EA Forum Prize: Winners for October 2019
CEA is pleased to announce the winners of the October 2019 EA Forum Prize!
In third place (for a prize of $250): “Shapley values: Better than counterfactuals,” by Nuno Sempere.
The following users were each awarded a Comment Prize ($50):
Will Bradshaw and Oscar Horta for a conversation on terminology around wild animal suffering
Raemon on donor lotteries
harald on bone marrow data
Max Daniel’s comments on Atomic Obsession
See this post for the previous round of prizes.
What is the EA Forum Prize?
Certain posts and comments exemplify the kind of content we most want to see on the EA Forum. They are well-researched and well-organized; they care about informing readers, not just persuading them.
The Prize is an incentive to create content like this. But more importantly, we see it as an opportunity to showcase excellent work as an example and inspiration to the Forum’s users.
About the winning posts and comments
Note: I write this section in first person based on my own thoughts, rather than by attempting to summarize the views of the other judges.
In this post, Lewis makes a powerful argument that we ought to pay more attention when we find ourselves working with whatever data we can scrounge from data-poor environments, and consider other ways of developing our judgments and predictions.
Some elements of this post I especially appreciated:
The author’s points are applicable to work in many different cause areas, and he explicitly points out ways in which they are more or less applicable depending on the problem at hand.
He opens with a memorable story before making his general points (I expect that this practice will often make Forum posts more memorable, and thus more likely to be applied when they matter).
Rather than simply identifying a problem, he points out ways in which we might be able to overcome it, including a section with “final EA takeaways”; I love to see posts that, when relevant, end with a set of actionable suggestions.
To quote one commenter, “I think posts of this type (which list options for people who want to work in a cause area) are valuable”. I have a sense that fields of research are more likely to thrive when they can present scholars with interesting open problems, and Ngo takes the extra step of identifying problems that might appeal to people who might not otherwise consider working on AGI safety. This post is a good idea, executed well, and I don’t have much else to say — but I will note the abundant hyperlinks to sources inside and outside of EA.
To be honest, my favorite part of this post may be the very honest epistemic status (“enthusiasm on the verge of partisanship”).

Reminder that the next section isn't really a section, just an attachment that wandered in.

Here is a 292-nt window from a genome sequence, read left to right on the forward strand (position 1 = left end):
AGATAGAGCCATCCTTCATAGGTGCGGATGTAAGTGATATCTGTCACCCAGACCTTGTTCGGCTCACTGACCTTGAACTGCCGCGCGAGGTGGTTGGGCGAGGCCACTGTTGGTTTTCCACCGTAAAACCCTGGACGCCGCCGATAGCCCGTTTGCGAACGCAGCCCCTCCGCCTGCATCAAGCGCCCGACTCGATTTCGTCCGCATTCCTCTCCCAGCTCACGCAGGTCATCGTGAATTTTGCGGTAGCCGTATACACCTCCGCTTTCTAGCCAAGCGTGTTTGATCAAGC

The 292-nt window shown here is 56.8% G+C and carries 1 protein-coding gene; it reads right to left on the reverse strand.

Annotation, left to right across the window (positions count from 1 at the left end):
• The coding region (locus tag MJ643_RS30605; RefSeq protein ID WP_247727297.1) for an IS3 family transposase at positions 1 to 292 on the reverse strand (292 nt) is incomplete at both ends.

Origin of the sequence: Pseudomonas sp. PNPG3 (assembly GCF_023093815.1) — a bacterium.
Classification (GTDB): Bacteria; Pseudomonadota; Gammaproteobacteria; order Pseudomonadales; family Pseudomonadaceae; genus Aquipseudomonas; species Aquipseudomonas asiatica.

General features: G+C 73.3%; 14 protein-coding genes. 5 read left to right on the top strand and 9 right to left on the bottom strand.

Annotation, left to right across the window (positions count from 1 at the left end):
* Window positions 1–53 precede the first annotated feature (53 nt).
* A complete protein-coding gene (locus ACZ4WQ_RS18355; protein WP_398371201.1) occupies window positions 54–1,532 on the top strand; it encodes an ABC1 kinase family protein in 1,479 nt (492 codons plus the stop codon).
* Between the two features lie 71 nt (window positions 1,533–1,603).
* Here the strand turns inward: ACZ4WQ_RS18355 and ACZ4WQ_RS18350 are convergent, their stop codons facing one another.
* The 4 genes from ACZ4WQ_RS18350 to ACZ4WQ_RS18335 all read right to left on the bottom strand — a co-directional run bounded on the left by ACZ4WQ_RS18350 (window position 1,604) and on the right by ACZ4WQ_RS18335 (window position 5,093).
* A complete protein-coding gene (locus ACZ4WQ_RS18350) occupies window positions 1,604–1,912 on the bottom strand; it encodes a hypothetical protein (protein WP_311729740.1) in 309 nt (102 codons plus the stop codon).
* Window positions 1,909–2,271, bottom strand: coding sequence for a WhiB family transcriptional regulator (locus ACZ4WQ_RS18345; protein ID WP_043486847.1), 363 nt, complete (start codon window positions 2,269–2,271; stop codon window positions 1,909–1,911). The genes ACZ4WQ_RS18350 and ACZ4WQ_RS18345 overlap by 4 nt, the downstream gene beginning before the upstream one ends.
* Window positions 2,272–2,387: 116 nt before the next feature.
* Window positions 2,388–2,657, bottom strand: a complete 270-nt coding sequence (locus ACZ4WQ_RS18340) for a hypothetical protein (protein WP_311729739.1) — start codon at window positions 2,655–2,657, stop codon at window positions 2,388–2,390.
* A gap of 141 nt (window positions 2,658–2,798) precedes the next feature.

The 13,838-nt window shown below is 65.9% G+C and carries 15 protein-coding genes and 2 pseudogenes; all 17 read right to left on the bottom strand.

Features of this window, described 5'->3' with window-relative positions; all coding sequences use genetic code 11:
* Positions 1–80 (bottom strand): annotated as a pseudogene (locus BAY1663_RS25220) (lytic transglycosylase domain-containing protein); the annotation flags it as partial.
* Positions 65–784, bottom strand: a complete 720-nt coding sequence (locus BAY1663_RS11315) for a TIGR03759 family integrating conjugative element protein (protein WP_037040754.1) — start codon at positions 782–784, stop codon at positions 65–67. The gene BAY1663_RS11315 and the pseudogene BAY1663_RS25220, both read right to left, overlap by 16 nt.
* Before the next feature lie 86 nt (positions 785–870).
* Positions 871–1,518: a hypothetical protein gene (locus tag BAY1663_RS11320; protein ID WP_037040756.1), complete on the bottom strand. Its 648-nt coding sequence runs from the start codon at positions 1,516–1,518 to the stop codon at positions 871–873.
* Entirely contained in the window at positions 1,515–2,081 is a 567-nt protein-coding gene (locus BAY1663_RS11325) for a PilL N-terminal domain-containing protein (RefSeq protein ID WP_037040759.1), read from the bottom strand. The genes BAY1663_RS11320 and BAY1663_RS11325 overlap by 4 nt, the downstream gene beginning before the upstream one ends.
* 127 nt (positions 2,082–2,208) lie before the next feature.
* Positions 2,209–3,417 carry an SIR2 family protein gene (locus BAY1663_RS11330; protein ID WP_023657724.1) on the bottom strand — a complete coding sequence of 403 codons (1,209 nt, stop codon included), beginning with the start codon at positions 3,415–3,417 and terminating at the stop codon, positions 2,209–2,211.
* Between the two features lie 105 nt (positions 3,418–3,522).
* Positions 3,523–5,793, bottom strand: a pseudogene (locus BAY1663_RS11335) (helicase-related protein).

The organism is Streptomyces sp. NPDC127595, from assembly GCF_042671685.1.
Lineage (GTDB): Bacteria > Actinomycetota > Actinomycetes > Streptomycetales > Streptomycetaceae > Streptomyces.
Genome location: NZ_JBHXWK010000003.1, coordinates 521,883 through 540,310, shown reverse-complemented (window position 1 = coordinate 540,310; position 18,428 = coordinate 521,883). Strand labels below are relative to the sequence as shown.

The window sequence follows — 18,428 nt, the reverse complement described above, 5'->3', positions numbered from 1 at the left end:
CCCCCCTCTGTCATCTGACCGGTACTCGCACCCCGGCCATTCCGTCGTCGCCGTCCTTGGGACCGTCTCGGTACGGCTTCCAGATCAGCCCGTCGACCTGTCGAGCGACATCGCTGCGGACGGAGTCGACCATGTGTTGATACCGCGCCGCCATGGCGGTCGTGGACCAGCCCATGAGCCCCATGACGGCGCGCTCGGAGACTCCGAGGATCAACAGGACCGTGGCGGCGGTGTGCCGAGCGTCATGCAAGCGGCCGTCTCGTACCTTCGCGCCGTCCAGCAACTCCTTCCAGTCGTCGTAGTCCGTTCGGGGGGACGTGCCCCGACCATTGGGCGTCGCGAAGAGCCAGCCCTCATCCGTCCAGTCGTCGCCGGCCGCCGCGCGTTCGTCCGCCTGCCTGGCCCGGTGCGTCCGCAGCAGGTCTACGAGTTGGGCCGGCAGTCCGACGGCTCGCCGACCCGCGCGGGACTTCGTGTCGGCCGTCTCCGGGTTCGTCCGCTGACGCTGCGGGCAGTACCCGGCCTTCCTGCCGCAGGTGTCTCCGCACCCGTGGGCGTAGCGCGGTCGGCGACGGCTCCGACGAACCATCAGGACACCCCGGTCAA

...but the rest of the post was also quite good: many, many examples, plus a helpful link to a calculator that readers could use to try applying Shapley values themselves. As with “Reality is often underpowered”, the advice here could be used in many different situations (the examples help to lay out how Shapley values might help us understand the impact of giving, hiring, direct work, public communication…).
I was also pleased to see the author’s replies to commenters (and the fact that they edited their epistemic status after one exchange).
The winning comments
I won’t write up an analysis of each comment. Instead, here are my thoughts on selecting comments for the prize.
The voting process
The winning posts were chosen by five people:
All posts published in the titular month qualified for voting, save for those in the following categories:
Procedural posts from CEA and EA Funds (for example, posts announcing a new application round for one of the Funds)
Posts linking to others’ content with little or no additional commentary
Posts which accrued zero or negative net karma after being posted
Example: a post which had 2 karma upon publication and wound up with 2 karma or less
Voters recused themselves from voting on posts written by themselves or their colleagues. Otherwise, they used their own individual criteria for choosing posts, though they broadly agree with the goals outlined above.
Judges each had ten votes to distribute between the month’s posts. They also had a number of “extra” votes equal to [10 - the number of votes made last month]. For example, a judge who cast 7 votes last month would have 13 this month. No judge could cast more than three votes for any single post.
The winning comments were chosen by Aaron Gertler, though the other judges had the chance to evaluate the winners beforehand and veto comments they didn’t think should win.
If you have thoughts on how the Prize has changed the way you read or write on the Forum, or ideas for ways we should change the current format, please write a comment or contact Aaron Gertler.